Sylvia Plath

Hardcastle Crags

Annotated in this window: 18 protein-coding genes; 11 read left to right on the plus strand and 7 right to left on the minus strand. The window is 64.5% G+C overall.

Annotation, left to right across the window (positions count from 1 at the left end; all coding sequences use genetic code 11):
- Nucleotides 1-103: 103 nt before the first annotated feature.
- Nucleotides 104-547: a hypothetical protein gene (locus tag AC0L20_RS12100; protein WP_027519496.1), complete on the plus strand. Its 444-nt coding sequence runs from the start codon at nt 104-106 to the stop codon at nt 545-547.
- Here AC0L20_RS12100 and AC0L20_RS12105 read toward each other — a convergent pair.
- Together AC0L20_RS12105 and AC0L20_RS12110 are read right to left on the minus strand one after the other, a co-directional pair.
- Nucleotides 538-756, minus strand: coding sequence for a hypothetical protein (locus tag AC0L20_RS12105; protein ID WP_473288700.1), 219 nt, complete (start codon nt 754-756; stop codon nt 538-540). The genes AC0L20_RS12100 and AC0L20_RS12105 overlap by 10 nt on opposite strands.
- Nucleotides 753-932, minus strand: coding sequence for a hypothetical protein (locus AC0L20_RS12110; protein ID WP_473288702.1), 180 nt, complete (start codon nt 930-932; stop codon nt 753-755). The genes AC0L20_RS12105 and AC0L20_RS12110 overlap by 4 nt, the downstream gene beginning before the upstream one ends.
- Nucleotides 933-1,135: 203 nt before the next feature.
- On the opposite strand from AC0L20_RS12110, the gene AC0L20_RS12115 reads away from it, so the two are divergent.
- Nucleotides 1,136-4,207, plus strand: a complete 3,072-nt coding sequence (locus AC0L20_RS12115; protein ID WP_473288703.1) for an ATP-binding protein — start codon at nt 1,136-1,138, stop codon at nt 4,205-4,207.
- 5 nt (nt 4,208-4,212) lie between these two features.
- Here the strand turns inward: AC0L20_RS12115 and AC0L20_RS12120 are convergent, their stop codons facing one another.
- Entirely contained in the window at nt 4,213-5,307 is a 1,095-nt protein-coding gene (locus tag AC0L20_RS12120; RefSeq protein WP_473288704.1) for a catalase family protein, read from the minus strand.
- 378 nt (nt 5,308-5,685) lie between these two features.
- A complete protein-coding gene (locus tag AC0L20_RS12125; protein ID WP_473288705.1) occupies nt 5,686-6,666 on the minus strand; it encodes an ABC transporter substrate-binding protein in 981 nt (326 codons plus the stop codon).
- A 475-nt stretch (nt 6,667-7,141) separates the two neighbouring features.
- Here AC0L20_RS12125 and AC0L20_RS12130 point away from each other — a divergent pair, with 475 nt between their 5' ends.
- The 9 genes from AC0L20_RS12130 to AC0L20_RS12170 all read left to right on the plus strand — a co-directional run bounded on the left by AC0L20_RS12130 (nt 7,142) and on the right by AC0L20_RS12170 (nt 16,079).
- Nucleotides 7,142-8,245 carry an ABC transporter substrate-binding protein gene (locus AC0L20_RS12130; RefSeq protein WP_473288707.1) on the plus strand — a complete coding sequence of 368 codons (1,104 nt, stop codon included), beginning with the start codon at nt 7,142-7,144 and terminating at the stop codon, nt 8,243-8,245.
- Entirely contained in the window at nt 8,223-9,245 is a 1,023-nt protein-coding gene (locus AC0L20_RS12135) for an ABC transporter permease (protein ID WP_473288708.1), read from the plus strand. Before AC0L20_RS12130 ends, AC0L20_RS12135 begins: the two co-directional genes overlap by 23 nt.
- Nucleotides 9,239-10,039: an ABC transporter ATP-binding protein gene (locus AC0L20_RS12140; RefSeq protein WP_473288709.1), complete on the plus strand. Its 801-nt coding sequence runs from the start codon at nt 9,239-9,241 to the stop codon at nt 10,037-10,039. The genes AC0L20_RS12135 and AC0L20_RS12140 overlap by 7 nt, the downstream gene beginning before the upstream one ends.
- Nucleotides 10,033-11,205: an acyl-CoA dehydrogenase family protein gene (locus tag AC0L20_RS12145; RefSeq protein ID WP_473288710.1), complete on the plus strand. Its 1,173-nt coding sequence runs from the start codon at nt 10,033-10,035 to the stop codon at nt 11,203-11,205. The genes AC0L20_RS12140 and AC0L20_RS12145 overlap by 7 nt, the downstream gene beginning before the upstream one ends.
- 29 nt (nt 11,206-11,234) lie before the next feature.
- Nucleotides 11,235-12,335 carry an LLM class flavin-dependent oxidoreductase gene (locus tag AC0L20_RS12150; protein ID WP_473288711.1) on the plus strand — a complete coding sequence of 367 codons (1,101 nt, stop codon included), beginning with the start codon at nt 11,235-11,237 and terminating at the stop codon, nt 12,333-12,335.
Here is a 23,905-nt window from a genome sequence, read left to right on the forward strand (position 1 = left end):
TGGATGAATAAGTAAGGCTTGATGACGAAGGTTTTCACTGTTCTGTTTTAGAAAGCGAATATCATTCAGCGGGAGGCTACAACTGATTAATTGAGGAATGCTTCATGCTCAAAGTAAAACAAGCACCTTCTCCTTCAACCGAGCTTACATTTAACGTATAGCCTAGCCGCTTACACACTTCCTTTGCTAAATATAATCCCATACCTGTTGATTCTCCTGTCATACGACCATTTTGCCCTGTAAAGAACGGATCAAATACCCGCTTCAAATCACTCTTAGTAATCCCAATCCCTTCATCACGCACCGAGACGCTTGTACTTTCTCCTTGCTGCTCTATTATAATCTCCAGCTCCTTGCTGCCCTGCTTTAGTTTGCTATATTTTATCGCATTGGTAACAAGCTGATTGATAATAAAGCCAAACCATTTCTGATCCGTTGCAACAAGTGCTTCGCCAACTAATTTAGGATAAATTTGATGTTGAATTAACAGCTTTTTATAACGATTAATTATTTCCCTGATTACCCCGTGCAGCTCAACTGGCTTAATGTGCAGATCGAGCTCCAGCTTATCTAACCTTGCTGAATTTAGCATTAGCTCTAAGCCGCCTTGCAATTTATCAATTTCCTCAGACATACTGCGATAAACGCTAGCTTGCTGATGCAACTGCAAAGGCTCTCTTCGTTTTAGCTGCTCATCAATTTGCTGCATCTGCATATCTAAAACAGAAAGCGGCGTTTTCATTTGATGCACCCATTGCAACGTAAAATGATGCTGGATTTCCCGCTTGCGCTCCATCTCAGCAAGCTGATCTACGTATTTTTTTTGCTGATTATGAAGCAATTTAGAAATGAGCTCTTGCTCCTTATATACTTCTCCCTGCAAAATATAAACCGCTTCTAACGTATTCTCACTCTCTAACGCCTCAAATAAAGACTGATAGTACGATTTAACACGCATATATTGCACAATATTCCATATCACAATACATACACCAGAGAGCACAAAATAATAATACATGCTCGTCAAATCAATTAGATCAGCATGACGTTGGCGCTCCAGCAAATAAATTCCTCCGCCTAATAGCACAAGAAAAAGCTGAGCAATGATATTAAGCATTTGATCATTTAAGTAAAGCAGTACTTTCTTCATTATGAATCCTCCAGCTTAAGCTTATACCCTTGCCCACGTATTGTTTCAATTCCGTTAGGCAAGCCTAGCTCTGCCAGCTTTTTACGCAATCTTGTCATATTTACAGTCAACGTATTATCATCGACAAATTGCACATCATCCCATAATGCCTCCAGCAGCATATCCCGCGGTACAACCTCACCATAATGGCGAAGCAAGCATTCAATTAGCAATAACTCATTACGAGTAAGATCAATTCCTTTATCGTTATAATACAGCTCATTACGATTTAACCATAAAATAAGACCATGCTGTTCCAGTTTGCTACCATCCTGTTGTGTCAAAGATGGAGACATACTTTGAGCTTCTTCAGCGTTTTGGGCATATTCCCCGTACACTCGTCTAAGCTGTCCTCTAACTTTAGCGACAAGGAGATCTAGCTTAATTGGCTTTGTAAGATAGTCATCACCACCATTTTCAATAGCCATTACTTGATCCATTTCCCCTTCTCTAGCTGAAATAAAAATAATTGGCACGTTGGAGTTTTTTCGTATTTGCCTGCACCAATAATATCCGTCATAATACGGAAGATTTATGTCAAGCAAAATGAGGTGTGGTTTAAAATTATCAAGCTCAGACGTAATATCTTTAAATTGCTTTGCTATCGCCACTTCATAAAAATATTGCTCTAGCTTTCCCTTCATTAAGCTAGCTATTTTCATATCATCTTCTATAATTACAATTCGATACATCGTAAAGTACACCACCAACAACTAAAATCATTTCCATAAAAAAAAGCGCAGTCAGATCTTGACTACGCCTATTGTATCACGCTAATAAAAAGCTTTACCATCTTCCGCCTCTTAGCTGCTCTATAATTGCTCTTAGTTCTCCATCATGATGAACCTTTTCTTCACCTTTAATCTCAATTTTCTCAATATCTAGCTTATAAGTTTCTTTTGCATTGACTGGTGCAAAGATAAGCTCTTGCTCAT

Flintlike, her feet struck Such a racket of echoes from the steely street, Tacking in moon-blued crooks from the black Stone-built town, that she heard the quick air ignite Its tinder and shake A firework of echoes from wall To wall of the dark, dwarfed cottages. But the echoes died at her back as the walls Gave way to fields and the incessant seethe of grasses Riding in the full Of the moon, manes to the wind, Tireless, tied, as a moon-bound sea Moves on its root. Though a mist-wraith wound Up from the fissured valley and hung shoulder-high Ahead, it fattened To no family-featured ghost, Nor did any word body with a name The blank mood she walked in. Once past The dream-peopled village, her eyes entertained no dream, And the sandman's dust Lost luster under her footsoles. The long wind, paring her person down To a pinch of flame, blew its burdened whistle In the whorl of her ear, and like a scooped-out pumpkin crown Her head cupped the babel. All the night gave her, in return For the paltry gift of her bulk and the beat Of her heart was the humped indifferent iron Of its hills, and its pastures bordered by black stone set On black stone. Barns Guarded broods and litters Behind shut doors; the dairy herds Knelt in the meadow mute as boulders; Sheep drowsed stoneward in their tussocks of wool, and birds, Twig-sleep, wore Granite ruffs, their shadows The guise of leaves. The whole landscape Loomed absolute as the antique world was Once in its earliest sway of lymph and sap, Unaltered by eyes, Enough to snuff the quick Of her small heat out, but before the weight Of stones and hills of stones could break Her down to mere quartz grit n that stony light She turned back.

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